some medical billing and Medi-Cal experience, and certainly experience as a supervisor, but not specifically as a medical office manager. Despite her lack of experience, she was by far the best decision we have made in our new practice. She successfully got us started at a temporary location while we built our clinic, oversaw the hiring of our additional staff, researched, recommended, and navigated everything from who to use as our payroll, to who to use for medical supplies, housekeeping, etc. She diligently worked out all of our processes from answering phones to check-in and -out, follow-up phone calls, and the list goes on. She continues to
research and make changes to some of our vendors and processes with a true “quality improvement” attitude. In addition, Doris is amazingly frugal. Since we were just starting out and having to purchase everything, including office furniture, she used discount warehouses, coupons, and discount programs with companies such as Office Depot to obtain quality but inexpensive items. I am certain we would never have financially survived without her. She did all of this while endearing herself to our employees, all of whom have remained except one that moved away. I asked them for their input and several mentioned she was “by far the best boss,” in addition to comments such as “she makes us feel important and appreciated,” “she listens,” “approachable,” and “always figures out a way to fix any problem.” Not to say that she is too nice. We are extremely pleased with our employees and feel the excellent job they do is in a large part due to Doris’s guidance. She disciplines when necessary but very fairly. She is incredibly dedicated to her job and to our success. For example, we eventually bought our own building and built our clinic. Recently, in the evening, after clinic hours, a provider subletting our clinic discovered a significant roof leak into one of the exam rooms — it was raining and the water was really flowing in. The surgeons were all either out of town or on call and, without being asked, Doris and her husband rushed to the clinic, obtained and placed large garbage cans to catch the water, cleaned up, moved the furniture out, and Doris had her husband go up to the roof to attempt to find and/or control the leak. That is just one example of many times Doris has gone above and beyond. I hope you will consider her for the Outstanding Medical Office Manager because we certainly feel that way about her.
join the fun! Please join your physician colleagues on Thursday, Feb. 9, for SDCMS’s next physician networking opportunity and mixer from 5:30 p.m. to 8 p.m. at B.J.’s Brewhouse in La Mesa. Come mingle, socialize, and network with your colleagues, and be sure to bring your spouse/significant other — complimentary hors d’oeuvres and drinks will be provided. RSVPs are required, so register soon at SDCMS.org — and do spread the word by letting your colleagues know to join us as well. If you have any questions, contact Jen at JOhmstede@SDCMS.org or at (858) 300-2781.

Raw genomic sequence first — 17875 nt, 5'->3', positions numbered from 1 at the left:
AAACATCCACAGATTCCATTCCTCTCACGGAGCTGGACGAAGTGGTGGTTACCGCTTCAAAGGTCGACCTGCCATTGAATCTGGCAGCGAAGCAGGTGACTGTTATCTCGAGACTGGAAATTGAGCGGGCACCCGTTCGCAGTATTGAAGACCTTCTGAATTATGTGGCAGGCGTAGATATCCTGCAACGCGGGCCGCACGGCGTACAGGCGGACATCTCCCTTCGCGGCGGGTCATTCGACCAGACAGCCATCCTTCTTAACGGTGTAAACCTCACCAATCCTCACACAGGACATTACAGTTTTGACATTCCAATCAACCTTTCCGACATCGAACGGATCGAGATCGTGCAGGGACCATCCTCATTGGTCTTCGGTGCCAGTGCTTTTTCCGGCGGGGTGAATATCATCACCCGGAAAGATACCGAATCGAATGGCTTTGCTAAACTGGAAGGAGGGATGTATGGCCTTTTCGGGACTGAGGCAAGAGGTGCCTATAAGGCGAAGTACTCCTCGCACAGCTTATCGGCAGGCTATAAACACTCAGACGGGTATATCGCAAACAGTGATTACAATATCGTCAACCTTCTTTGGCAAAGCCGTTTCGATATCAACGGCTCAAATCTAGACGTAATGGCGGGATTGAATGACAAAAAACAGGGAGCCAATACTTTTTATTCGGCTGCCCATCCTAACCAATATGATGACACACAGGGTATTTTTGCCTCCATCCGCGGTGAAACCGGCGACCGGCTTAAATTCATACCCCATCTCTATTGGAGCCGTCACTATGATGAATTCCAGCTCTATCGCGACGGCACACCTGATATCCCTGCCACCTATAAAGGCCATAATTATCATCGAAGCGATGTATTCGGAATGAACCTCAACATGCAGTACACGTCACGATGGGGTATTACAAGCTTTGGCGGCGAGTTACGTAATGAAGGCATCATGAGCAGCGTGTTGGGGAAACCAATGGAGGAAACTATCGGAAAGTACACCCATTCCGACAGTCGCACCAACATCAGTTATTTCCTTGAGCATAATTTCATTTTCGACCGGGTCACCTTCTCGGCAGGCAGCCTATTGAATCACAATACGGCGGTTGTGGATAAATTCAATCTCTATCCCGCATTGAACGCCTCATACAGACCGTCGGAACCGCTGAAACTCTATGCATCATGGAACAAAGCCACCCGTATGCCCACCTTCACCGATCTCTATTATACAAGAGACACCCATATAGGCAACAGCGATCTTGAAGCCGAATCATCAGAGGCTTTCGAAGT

We know how busy you are and how valuable your time is. That’s why we’re oﬃcially inviting you to NOT attend our No Ball At All Gala in February. Let us clarify: this is a virtual gala. No tux or ballgown. No babysitter or chicken dinner. But how about movie tickets? You can beneﬁt those in need of healthcare services, from the comfort of your home or wherever you would like to be. Your gift of $100 or more made for No Ball at All (now through February 28) will earn you two movie tickets at the luxury theater, The Lot, in downtown La Jolla or Liberty Station.
Thank you for participating in our No Ball At All Gala – your donation will go directly to where it is needed, providing healthcare services to uninsured, low income community residents who most need your help.
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P e r s o na l & P r o f e s s i o na l D e v e lo p m e n t
Make 2017 a Year of Satisfaction and Joy! by Helane Fronek, MD, FACP, FACPh
It’s natural to view the New Year as a beginning — we’ve “turned the page.” We vow that this year will be different. We’ll lose the weight we’ve added over the years, keep up on our journals, or take that trip we’ve been dreaming of. Unfortunately, if past results do determine future performance, we’ll end 2017 as we started it. Many of us will feel disappointed in our ability to create the life we want to be living. Part of our difficulty in changing lies in the misconception that we just need to do something differently. We simply need to join a gym, put our journals where we’ll see them, or call a travel agent. But this focus misses two important steps: connecting to our motivation, and becoming the person we dream of being, i.e., the person who actually does those things. We can start by creating a list of the things we wish to do in the coming year. For each, take some time and ask yourself why it’s important to you. What will change in your life — or the lives of those you care about — if you accomplish this?